Crime rate drops in Encinitas
Encinitas residents will be able to sleep better at night knowing that the number of serious crimes committed in the first month of the new year is 15 percent lower than it was last year at this time.
At the end of January the crime rate was 17.7 compared to a rate of 20.9 at the same time last year, according to a city of Encinitas news release. The crime rate is determined by the number of the most serious Part 1 crimes committed per 1,000 people.
“Crime is dropping in the state of California all over,” says San Diego County Sheriff’s Department Capt. Theresa Adams-Hydar, who took over as captain a year ago when Capt. Robert Haley retired. Adams-Hydar says there are a number of reasons for the decline such as the ‘three strikes’ law, the aging population and advances in computer technology to gather intelligence and analyze crime trends.
The crime rate in Encinitas would be a lot lower if more residents and visitors had kept their cars, homes and garages locked last month. Of the 89 Part 1 crimes committed in Encinitas last year, the largest number was 57 thefts of items left in unlocked cars or unsecured garages, for example. The second highest number was 16 burglaries.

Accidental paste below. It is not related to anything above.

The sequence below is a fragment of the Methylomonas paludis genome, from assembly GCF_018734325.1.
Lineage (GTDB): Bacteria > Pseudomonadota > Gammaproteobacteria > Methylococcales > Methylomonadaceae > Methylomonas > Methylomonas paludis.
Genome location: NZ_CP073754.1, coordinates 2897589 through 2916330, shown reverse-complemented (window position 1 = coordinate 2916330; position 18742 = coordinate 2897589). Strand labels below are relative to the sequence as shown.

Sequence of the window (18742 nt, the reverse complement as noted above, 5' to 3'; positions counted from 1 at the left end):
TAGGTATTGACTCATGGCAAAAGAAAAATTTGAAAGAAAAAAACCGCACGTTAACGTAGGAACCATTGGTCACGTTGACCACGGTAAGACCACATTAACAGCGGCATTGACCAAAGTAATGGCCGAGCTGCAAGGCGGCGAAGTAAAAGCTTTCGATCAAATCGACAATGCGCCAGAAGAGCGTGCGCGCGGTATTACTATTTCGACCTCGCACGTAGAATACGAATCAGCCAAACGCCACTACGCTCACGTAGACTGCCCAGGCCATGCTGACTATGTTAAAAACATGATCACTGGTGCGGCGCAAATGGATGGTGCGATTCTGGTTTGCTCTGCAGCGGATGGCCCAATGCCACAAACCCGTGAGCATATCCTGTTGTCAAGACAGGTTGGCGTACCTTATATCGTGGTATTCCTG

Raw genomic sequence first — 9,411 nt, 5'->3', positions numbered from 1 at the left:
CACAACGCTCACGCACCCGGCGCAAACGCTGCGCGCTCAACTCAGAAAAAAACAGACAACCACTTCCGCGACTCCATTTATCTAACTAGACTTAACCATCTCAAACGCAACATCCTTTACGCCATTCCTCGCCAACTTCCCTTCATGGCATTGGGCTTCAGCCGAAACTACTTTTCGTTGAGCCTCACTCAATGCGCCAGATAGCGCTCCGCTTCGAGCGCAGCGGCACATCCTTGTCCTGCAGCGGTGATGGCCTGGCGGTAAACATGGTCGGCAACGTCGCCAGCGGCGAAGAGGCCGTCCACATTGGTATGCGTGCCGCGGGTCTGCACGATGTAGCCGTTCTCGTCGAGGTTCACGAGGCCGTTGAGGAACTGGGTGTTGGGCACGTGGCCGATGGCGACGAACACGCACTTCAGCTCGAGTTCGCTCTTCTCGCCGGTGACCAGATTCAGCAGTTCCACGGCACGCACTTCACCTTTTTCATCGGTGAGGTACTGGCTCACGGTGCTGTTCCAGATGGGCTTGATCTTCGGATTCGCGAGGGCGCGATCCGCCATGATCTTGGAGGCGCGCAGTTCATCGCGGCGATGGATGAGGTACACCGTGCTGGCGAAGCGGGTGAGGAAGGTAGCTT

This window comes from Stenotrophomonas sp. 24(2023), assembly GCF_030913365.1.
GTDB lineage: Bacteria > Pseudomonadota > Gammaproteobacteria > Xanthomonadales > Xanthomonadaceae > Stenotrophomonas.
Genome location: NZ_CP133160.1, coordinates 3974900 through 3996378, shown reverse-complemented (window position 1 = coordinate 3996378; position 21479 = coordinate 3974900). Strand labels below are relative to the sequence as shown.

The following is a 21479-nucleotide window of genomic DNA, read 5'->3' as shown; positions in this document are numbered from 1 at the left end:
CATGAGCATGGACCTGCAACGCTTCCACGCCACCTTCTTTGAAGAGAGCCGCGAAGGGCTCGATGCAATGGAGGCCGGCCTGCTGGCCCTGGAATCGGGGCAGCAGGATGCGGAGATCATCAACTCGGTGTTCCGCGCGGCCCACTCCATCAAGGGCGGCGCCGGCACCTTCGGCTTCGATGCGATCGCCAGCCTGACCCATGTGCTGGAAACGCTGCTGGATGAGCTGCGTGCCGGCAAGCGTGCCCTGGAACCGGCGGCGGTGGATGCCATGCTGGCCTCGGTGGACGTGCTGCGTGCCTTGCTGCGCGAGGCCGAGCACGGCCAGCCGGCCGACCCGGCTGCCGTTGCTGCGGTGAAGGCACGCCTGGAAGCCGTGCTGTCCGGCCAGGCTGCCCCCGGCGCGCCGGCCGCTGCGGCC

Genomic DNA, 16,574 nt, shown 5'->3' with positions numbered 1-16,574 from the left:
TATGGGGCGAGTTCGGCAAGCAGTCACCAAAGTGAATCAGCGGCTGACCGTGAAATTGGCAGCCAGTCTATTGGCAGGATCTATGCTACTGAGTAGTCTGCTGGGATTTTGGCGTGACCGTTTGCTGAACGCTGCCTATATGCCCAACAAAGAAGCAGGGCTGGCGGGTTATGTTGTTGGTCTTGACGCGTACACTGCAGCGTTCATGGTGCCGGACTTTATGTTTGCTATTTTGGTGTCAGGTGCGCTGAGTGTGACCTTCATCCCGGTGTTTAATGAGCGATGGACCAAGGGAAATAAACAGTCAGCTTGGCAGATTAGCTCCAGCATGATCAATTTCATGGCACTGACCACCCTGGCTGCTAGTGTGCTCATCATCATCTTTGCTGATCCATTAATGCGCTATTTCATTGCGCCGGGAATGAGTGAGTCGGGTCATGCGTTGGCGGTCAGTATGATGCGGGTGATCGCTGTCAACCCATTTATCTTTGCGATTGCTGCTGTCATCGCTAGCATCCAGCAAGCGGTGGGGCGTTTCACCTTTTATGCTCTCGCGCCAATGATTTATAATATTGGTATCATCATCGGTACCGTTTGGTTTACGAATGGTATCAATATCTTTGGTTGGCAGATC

Adams-Hydar encourages residents to take a more active role in preventing crime by locking their homes and cars and garage doors and paying attention and being more aware of their surroundings. “Everyone needs to know their neighbors and share information,” she advises. “It takes everyone working together to keep crime numbers down,” she says.
The overall decrease in crime is even more significant when one takes into account the influx of as many as 150,000 people to Encinitas during the tourist season. “The deputies handle it like they normally would without any increases in staffing levels,” Adams-Hydar says. Residents need to be more alert and careful especially with the increase in the number of visitors and the increased traffic, she cautions.
For more information about Encinitas crime statistics or crime-prevention strategies such as starting Neighborhood Watch groups, please call (760) 966-3500.